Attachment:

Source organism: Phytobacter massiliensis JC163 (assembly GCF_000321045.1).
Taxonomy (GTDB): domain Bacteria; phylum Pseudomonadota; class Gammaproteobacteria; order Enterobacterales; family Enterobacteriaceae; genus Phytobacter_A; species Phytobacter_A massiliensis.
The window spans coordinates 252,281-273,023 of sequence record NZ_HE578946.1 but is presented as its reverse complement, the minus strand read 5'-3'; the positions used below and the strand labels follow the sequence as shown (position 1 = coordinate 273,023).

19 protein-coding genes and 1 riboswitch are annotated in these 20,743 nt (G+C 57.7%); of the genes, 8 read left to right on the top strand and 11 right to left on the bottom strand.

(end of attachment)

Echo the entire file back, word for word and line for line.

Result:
Source organism: Phytobacter massiliensis JC163 (assembly GCF_000321045.1).
Taxonomy (GTDB): domain Bacteria; phylum Pseudomonadota; class Gammaproteobacteria; order Enterobacterales; family Enterobacteriaceae; genus Phytobacter_A; species Phytobacter_A massiliensis.
The window spans coordinates 252,281-273,023 of sequence record NZ_HE578946.1 but is presented as its reverse complement, the minus strand read 5'-3'; the positions used below and the strand labels follow the sequence as shown (position 1 = coordinate 273,023).

19 protein-coding genes and 1 riboswitch are annotated in these 20,743 nt (G+C 57.7%); of the genes, 8 read left to right on the top strand and 11 right to left on the bottom strand.